The Emperor has no Clothes

Feb 12, 2001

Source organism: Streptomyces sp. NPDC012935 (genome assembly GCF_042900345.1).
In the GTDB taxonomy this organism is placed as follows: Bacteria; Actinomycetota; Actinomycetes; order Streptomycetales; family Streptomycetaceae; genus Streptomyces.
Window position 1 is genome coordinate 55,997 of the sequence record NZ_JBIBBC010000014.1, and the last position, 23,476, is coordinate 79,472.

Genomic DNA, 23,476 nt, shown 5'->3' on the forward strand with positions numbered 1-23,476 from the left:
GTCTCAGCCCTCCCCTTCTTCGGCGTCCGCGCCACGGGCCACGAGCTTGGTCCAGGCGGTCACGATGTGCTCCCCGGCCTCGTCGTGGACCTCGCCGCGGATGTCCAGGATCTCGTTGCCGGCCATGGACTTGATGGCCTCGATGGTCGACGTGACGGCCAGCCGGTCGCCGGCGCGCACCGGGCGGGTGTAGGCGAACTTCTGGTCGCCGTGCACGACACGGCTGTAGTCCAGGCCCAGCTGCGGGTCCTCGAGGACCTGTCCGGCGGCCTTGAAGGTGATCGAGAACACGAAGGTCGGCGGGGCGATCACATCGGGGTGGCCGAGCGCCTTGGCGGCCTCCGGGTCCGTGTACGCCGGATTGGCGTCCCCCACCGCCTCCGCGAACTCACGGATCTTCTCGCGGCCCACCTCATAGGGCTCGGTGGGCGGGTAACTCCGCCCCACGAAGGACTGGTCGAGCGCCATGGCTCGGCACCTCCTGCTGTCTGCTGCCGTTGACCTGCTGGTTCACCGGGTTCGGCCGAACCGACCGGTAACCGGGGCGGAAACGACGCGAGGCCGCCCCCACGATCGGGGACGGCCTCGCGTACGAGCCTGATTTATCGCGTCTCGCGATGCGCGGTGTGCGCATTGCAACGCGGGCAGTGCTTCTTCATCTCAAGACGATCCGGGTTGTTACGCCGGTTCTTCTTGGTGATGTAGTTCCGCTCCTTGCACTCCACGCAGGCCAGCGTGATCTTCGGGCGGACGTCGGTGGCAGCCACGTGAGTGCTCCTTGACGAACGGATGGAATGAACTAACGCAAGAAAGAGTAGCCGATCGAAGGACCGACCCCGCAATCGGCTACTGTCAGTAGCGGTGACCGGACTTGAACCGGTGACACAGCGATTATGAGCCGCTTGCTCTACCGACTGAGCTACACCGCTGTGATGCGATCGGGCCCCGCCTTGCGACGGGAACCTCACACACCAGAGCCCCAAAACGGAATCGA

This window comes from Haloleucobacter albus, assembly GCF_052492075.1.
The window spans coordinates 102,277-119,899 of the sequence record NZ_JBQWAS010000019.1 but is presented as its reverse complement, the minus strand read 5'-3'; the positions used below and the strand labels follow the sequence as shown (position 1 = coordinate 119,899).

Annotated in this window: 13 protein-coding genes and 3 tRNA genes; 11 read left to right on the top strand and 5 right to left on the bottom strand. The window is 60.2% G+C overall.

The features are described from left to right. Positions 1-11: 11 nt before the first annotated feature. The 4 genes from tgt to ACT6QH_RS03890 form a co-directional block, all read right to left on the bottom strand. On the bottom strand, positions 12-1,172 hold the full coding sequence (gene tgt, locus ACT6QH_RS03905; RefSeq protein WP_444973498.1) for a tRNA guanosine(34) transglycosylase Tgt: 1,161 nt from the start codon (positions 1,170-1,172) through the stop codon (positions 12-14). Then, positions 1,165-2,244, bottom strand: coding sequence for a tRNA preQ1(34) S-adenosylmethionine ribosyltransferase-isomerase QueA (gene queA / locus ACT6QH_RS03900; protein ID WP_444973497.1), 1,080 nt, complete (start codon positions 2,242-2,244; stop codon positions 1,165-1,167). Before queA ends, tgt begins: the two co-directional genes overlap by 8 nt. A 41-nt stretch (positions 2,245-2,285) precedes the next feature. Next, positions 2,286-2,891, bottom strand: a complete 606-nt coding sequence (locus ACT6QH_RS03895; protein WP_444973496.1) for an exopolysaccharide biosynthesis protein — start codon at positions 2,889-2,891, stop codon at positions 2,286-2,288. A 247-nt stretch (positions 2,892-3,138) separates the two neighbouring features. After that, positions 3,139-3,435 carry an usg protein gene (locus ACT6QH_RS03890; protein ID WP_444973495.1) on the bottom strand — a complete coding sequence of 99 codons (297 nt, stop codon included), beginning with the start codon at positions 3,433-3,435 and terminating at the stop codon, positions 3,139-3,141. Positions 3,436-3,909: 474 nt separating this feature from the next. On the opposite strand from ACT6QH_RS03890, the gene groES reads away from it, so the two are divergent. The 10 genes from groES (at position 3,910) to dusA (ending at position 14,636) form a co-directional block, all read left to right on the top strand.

Remember the story about the emperor who had no clothes? Everyone was afraid to tell him, though, so he paraded around in the buff and made a complete fool of himself. I see the same thing when it comes to leaders of A/E/C and environmental consulting firms. No one wants to tell them the truth about what they are doing or the mess the firm is in. As a result, the leaders continue to make fools of themselves. Why does this happen? There are several reasons. Some people, no matter how much you try to encourage them to speak up, are just afraid of the boss. They won’t ever be honest because they don’t think it’s their place to do so. In other cases, the people have decided it does no good. The leader is a know-it-all who just won’t listen and has to find everything out for himself. These leaders just don’t respect anyone else. Then there are the leaders who are actually vindictive. They do shoot the messenger, and as a result, everyone should be scared of them. But for the purposes of this discussion, the cause doesn’t matter. What’s important is the long-term impact of the staff’s inability to tell the leader the truth— problems such as: Overstated backlogs. No one wants to give the bad news that “the civil department is running out of work.” So when utilization dips to 52%, the problem is dire, and layoffs are the only choice. Project budget problems that don’t get addressed early enough. No one wants to say, “We’ve got trouble.” But when the budget is beyond recovery, it finally comes out. Clients who don’t pay and don’t get confronted. No one wants to say, “Your buddy the developer is ripping us off. I know you went to the Vineyard with him last summer, but the guy is a thief.” So when the AR is 182 days old, it’s written off. Poor performing staff members who are tolerated. No one wants to say, “Your servant, Sue, is intolerably lazy and won’t help anyone else out,” so other good employees quit instead. Business plans that aren’t working, but don’t get changed. No one wants to say, “It was a dumb idea to go into the interiors business. We don’t have a viable capability there, and we probably never will. Why do we tolerate a million-dollar loss over there year after year?” I could go on and on, but you get the idea. The real issue is how do you keep things going in a positive direction when you have a firm where this problem exists. Here are some ideas: Have as much information as you can publicly available. It’s easy for the boss to avoid any situation when no one even knows it’s going on. Use your intranet, use online reports, use e-mail with shared folders, and use your bulletin boards. Do these things, and you’ll see a lot less head- burying by the top people. They’ll have to acknowledge what works and what doesn’t. Hire an outsider, an “insultant” of sorts, to come in and tell the truth. Usually, the boss, if not provided with other choices, will hire someone who tells him or her what they want to hear. That’s why you need to come up with some other alternatives and make as many people in the firm as you can aware of what these other alternatives are. Look for strong, successful people with knowledge of your business who don’t need you as a client. They may be able to confront the boss when no one else can. Be a change agent yourself. I was reading an article the other day about the new CEO of American Express. He rose to the top of a stodgy company that didn’t tolerate a lot of disagreement by being a good internal salesman, being persistent, and demonstrating that he could get good results. That’s always key to establishing credibility with people who already think they know it all. It’s not easy to deal with this issue, I know. But it’s not impossible, either. Consider my advice, and let me know how it works. Originally published 2/12/2001.

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